This is the story of the EU. Issues simply too important to leave to the common man. Ireland voted wrong on EU membership, but they got the chance to keep voting, until they got it right. Greece's people almost had the chance to steer their own ship, but "cooler heads prevailed" and that important decision was taken out of their hands. Who the fuck cares what the people think?

Many times it has been said that for the its client states, EU membership means the total destruction of their financial sovereignty. Does anyone need more proof than Greece? Heads of state "reacted in horror" to the thought that it might be the Greek people who determine the fate of Greece.

Thankfully, the future of Greece was taken away from the people, and is back in the hands of Merkel and Sarkozy. Right where it belongs.

Wednesday, November 2, 2011

Greek Referendum- easy money shorting the Euro?

It seems almost too good to be true.

Papandreou puts the bailout plan to the vote. He actually calls for a referendum on the bailout. Given the Greek people's thoughts on the austerity measured tied into that bailout, it seems like a no brainer- short the Euro, they vote no, make a ton of dough.

But can it really be this easy? This after all, is a trillion dollar game being played. Would they really leave so much to chance?

But then again, they aren't all knowing. I remember the runup of the markets before the French vote to join the EU. And I made a bundle when the France said non.

So I don't know. But trading is all about following your plan, and I'll be following mine. Prior to the Greek referendum, I'm short the Euro, and looking for some big price action. 

Tuesday, November 1, 2011

The whole world is watching!

That's the chant from the Occupy Wall Street crowd. "The whole world is watching!" Actually, not so much chant as mantra. And actually not so much mantra as magical spell.

I've seen two videos recently, Occupy Oakland and Occupy Denver, where unsurprisingly, police in riot gear beat, gassed, and arrested OWS protesters. Denver had the interesting addition of cops firing rubber bullets into the crowd.

And before it all, while the hostilities are rising, before even one police baton strikes one protester's skull, we hear that desperate chant, "The whole world is watching!"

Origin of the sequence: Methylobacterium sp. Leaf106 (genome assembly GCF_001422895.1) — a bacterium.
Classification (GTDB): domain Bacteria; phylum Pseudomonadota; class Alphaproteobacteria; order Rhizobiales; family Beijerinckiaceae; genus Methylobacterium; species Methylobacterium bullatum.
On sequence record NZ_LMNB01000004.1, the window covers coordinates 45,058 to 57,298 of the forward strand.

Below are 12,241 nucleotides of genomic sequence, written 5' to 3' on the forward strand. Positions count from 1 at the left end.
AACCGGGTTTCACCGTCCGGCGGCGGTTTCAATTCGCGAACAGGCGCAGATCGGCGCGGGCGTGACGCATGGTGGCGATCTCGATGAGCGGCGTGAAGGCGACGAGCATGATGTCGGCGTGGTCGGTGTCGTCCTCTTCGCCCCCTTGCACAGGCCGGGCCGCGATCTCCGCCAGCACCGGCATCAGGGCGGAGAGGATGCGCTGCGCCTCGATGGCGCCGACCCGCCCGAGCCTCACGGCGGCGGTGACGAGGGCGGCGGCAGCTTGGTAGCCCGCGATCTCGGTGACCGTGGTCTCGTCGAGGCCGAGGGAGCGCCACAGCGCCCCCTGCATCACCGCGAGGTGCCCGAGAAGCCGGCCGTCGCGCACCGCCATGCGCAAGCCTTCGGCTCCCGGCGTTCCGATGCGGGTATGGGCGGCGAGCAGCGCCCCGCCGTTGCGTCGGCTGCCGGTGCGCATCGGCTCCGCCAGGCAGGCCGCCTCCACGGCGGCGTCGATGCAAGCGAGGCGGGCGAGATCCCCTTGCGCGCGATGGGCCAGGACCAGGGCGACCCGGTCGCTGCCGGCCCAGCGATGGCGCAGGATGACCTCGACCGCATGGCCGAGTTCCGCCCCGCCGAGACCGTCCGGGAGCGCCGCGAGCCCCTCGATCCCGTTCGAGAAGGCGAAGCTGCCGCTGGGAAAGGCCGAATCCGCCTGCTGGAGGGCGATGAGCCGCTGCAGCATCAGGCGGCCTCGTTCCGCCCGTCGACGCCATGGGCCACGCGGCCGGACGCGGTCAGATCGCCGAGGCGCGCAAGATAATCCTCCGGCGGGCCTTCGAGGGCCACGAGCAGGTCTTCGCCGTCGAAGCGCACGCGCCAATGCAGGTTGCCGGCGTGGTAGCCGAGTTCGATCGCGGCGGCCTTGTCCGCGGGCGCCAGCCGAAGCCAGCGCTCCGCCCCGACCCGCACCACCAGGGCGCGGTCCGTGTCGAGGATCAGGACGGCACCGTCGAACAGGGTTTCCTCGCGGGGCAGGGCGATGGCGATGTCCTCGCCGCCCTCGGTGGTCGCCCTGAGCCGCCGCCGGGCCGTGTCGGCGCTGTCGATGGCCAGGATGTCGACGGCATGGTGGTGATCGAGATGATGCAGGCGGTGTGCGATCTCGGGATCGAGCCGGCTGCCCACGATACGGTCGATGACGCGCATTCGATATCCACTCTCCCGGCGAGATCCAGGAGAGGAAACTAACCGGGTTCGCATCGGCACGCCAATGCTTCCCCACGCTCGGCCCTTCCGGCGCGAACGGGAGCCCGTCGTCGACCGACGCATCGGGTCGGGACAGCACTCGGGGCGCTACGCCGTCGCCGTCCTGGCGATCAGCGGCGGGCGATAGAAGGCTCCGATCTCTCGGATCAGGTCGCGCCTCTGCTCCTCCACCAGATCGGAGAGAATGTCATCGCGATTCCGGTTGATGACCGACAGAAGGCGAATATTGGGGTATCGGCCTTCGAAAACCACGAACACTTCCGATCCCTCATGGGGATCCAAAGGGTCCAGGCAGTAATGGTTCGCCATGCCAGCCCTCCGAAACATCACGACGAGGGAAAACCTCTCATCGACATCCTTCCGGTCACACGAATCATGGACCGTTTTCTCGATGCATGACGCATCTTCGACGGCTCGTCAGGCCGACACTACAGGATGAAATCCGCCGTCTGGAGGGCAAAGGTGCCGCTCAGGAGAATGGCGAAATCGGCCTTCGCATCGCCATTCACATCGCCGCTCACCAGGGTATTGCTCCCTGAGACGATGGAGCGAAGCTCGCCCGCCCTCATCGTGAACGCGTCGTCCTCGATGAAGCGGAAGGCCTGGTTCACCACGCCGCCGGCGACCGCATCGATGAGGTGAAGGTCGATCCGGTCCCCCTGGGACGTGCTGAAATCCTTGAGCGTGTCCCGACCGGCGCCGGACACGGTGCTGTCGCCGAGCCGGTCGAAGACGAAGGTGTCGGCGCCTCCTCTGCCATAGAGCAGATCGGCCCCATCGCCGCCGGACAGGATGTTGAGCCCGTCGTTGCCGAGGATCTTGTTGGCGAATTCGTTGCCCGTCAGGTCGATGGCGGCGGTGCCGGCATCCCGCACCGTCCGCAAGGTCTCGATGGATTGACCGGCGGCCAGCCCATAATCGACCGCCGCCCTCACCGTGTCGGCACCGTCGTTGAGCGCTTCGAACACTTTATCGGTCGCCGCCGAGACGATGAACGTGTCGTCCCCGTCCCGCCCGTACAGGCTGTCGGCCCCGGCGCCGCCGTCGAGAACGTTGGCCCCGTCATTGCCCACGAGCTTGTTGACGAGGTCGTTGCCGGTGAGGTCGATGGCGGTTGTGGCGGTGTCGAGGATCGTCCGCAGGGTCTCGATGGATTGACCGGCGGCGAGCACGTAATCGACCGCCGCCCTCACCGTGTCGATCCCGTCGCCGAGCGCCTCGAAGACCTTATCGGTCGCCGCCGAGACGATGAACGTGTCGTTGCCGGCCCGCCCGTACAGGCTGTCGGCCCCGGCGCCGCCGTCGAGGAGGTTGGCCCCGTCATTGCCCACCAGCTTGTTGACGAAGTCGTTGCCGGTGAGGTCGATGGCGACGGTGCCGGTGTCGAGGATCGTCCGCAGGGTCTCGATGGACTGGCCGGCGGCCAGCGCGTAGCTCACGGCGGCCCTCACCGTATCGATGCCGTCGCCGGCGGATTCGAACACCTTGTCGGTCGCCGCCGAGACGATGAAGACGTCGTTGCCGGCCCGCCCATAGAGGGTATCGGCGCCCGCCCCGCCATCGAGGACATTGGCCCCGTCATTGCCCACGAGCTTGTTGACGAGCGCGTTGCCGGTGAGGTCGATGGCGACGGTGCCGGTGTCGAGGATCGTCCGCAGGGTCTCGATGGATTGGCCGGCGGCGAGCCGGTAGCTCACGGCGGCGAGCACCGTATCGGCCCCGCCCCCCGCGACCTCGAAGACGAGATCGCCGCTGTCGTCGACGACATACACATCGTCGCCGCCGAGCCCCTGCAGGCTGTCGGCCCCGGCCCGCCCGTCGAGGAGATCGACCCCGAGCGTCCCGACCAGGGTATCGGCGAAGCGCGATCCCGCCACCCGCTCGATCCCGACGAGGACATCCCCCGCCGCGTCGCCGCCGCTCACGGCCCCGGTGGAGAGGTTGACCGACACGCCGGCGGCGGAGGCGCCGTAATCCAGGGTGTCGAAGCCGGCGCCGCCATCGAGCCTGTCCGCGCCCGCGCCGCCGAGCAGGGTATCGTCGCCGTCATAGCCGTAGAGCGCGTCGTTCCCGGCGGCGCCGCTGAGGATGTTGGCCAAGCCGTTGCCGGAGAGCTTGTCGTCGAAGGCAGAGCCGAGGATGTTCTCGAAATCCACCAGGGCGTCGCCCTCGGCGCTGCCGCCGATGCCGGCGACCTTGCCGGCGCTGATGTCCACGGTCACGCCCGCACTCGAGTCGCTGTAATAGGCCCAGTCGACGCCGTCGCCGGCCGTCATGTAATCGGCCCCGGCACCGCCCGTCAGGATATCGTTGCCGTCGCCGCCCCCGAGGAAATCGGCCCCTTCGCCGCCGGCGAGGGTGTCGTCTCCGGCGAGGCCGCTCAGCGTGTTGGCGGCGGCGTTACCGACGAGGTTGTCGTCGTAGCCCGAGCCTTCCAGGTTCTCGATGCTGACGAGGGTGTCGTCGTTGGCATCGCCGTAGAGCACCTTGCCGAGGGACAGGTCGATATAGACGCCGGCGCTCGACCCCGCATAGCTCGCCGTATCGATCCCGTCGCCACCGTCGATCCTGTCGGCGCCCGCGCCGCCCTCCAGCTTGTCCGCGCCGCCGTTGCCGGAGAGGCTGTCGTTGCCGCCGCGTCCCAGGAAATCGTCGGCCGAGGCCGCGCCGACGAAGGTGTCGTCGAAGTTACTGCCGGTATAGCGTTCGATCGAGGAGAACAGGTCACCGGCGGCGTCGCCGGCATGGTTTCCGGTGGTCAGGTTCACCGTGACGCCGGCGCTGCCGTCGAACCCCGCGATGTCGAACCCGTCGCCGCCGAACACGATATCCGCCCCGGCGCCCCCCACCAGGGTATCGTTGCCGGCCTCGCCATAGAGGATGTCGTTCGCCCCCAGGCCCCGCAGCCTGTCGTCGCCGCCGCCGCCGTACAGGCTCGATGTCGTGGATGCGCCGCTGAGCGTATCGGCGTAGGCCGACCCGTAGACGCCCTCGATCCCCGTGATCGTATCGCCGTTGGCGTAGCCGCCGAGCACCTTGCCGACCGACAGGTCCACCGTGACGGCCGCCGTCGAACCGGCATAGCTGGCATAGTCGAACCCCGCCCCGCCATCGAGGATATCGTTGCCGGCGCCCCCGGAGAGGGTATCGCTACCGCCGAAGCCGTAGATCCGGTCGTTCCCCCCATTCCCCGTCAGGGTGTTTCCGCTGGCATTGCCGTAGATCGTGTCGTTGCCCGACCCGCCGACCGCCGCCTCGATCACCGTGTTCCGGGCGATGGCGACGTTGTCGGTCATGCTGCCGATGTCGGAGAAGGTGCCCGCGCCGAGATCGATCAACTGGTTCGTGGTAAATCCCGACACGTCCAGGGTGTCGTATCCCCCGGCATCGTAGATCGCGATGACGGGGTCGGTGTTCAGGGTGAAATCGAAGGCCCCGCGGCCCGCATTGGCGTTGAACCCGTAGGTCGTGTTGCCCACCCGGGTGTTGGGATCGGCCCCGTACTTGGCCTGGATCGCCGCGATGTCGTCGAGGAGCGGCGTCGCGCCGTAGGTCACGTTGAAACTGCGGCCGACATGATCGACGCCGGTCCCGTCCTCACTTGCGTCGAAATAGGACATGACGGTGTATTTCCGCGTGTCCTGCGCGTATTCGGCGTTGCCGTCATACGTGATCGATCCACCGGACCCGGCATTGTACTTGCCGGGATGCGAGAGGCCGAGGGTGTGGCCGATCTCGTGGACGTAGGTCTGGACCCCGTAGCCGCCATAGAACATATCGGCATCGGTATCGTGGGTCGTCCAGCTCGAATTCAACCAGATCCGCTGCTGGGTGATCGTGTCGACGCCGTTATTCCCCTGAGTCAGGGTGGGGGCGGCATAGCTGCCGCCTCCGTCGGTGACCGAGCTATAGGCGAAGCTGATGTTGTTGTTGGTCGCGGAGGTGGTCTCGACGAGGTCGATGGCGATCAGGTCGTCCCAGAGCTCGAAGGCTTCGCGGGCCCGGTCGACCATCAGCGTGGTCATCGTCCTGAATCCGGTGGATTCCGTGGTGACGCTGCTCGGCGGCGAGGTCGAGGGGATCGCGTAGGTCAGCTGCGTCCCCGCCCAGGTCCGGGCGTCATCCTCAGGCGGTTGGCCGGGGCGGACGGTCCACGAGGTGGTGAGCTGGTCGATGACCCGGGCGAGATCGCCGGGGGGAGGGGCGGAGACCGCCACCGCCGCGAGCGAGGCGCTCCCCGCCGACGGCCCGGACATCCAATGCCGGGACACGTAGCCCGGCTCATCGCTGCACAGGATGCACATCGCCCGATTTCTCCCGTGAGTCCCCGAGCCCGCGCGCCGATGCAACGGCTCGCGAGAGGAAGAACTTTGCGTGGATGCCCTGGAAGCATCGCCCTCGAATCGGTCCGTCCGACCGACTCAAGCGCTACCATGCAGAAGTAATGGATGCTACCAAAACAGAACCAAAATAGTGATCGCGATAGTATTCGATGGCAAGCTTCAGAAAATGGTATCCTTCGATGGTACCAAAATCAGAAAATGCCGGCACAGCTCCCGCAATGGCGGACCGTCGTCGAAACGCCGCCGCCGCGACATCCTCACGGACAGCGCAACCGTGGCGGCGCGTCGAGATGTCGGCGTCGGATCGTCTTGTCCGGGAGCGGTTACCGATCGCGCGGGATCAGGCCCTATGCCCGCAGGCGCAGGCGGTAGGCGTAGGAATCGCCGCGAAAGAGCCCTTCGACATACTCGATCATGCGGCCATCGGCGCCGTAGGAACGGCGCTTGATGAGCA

My question is, even if the whole world actually is watching, why the hell should they care?

Why would the world care? They have problems enough of their own. This attitude then, is a perfect example of American Exceptionalism. Emphasis on the exceptional. When it happens to America, it's exceptional. It's worth watching. It's worth paying attention to. Sure there are riots all over the world, but this is America we're talking about! A truly special place. Why, it's so special a place that even their riots must be top page, big headline, world news. Look! Americans are doing... something! The whole world is watching! 

Granted, in America we aren't really used to seeing these kind of popular uprisings. And we aren't really used to seeing the police beat and bloody protesters to quite this degree. But to think the world cares one whit about America's problems is hubris in the extreme.

The world may be watching. It's on the news, after all. But the world doesn't care. In America, everything we do we want treated like it's a drawing by a three year old. "That's beautiful!", we want people to say. "You're so special for doing that! Why, that might just be the best drawing in the whole world! I'm going to put this on the refrigerator. Everyone is going to want to see this!"

But this isn't preschool. It's a grown up world. And the world doesn't care. Stop thinking that simply being an American makes you Exceptional.